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EU Commission should stay away from cloud computing

The proposed multibillion-euro science cloud could become an expensive drain, like the Galileo satellite navigation project, fears Swedish MEP Christofer Fjellner

MEP Christofer Fjellner
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Last week, the European Commission announced that it plans to create a European Cloud. Yes, that’s right: the Commission is now in the business of cloud computing.

Cloud computing is a useful, interesting and innovative technology. I use cloud services myself, on a daily basis. But this is not the type of issue into which the Commission should be poking its nose and risking taxpayers’ money.

Initially the EU cloud will serve science. European researchers and their international collaborators will be able to share scientific data and results.

But the plan does not end there. By 2020, the Commission plans to develop a European data storage and network infrastructure. The project’s estimated cost is €6.7 billion. At least €2 billion will be taken straight from the EU Horizon 2020 research and innovation budget.

The Commission argues that its brand new initiative will promote the data-driven economy and make the EU a world leader in the area. If we take a look at the Commission’s track record in this area, however, it is quite poor.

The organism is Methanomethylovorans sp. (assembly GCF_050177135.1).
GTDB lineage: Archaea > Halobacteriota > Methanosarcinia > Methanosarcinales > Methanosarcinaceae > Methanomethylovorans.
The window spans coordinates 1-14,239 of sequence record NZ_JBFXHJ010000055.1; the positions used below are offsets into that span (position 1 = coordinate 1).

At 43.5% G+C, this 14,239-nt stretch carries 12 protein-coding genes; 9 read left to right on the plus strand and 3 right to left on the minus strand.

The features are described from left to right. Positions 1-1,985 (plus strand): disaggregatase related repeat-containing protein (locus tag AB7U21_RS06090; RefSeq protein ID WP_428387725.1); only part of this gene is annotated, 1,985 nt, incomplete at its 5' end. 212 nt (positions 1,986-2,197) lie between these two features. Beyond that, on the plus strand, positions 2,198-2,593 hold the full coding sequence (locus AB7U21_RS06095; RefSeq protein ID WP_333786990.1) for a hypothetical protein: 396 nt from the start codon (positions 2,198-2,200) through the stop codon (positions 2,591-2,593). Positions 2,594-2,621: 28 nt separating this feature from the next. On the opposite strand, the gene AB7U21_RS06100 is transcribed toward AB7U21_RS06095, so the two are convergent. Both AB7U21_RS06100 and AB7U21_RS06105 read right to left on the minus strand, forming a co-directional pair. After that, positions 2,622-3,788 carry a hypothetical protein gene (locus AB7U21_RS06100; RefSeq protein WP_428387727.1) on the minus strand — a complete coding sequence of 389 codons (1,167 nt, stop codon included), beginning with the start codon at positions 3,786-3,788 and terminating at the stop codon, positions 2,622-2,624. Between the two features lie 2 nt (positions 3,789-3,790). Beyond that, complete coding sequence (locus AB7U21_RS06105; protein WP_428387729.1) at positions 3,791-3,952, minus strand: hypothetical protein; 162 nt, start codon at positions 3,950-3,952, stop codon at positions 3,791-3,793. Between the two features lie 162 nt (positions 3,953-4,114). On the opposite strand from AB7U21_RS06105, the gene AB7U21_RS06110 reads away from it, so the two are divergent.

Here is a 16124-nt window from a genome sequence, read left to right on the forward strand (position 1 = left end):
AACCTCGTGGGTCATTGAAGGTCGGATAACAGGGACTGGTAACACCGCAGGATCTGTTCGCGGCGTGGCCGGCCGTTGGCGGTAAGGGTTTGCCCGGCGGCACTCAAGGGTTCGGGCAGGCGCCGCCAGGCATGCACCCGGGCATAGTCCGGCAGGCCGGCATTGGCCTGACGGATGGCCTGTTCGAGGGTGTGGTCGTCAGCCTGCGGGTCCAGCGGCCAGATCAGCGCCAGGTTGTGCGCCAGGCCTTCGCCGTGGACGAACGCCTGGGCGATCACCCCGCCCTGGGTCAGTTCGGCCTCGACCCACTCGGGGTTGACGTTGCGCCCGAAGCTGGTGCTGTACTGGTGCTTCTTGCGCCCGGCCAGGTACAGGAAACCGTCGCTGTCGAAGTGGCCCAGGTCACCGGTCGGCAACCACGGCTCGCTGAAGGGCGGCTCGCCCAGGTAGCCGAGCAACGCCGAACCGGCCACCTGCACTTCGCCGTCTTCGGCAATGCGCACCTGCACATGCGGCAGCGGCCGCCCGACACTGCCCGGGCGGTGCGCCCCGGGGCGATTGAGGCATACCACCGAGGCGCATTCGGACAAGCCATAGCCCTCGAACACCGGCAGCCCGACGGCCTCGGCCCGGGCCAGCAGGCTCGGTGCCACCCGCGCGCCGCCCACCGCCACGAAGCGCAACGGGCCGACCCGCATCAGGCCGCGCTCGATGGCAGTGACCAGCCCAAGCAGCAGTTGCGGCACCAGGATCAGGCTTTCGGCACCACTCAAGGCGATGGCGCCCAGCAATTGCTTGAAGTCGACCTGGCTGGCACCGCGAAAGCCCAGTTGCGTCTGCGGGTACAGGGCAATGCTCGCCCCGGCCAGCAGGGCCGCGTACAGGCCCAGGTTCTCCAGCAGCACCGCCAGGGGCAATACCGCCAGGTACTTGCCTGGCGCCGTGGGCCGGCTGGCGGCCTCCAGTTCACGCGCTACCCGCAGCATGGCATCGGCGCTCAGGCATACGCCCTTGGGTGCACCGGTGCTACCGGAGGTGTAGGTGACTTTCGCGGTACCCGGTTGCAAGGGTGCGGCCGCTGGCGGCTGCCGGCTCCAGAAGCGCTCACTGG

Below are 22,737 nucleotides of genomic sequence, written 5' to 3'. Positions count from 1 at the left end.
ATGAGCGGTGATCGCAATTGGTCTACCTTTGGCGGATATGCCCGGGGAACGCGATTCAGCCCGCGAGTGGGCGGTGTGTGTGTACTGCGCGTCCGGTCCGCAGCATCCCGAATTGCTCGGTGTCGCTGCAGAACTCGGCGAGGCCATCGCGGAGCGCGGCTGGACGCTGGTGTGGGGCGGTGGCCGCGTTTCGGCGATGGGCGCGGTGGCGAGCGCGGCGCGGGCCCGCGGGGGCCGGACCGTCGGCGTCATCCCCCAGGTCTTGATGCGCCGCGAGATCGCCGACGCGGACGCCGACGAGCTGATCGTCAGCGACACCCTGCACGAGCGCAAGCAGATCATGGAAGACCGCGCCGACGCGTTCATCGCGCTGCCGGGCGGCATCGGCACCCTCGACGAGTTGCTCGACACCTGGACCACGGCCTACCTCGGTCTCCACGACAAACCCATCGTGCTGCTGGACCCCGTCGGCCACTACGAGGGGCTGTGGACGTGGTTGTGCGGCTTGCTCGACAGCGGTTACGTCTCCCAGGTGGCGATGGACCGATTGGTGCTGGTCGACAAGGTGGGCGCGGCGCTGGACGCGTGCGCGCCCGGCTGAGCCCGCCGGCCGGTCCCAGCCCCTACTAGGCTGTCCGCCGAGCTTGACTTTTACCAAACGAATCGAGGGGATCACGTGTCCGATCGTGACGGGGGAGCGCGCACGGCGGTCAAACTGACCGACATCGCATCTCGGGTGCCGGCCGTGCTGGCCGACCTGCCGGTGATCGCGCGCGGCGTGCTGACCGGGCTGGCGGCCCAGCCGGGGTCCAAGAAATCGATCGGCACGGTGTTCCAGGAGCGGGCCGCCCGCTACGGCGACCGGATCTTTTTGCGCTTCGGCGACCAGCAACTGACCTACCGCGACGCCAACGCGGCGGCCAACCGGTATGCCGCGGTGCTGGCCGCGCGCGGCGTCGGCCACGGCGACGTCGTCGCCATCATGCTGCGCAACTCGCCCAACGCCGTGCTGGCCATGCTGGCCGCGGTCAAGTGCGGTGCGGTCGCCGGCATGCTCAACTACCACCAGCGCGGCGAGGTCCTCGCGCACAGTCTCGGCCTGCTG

Recently, the European Parliament passed a new data protection regulation that will restrain innovation rather than promote it. In short, the regulation has a perspective on data flows that is outdated even before it comes into effect.

An even more discouraging example is Galileo, the Commission’s project to create a satellite navigation system that could compete with America’s GPS and Russia’s Glonass.

If you have never heard about Galileo, it is because it has not been successful. It is predicted the system will not become operational until after 2020. And the initial cost estimate of a few billion euros has increased to over €20 billion.

Cloud computing is best left to private entrepreneurs and providers. And if there is a need for inter-institutional sharing of information via a cloud, for example between two European universities, there are many excellent options available: Google Drive, DropBox and OneDrive are only a few examples.

The Commission should instead focus on measures that create a favourable business climate for entrepreneurs and innovators. But so far, that has not quite been the case.

Let us just hope that the European Open Science Cloud does not turn into yet another Galileo project.

Christofer Fjellner is a member of Sweden’s Moderate Party and sits with the centre-right European People's Party in the European Parliament

(Editor’s note: the European Space Agency, which is the operational lead for Galileo, says initial services will be available by the end of 2016. As more satellites are launched, new services will be tested and made available, with system completion scheduled for 2020. Galileo is not intended to compete with the US GPS or Russian Glonass system but to ensure Europe has an independent satellite navigation system).
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Related subjects: Science policy, Horizon 2020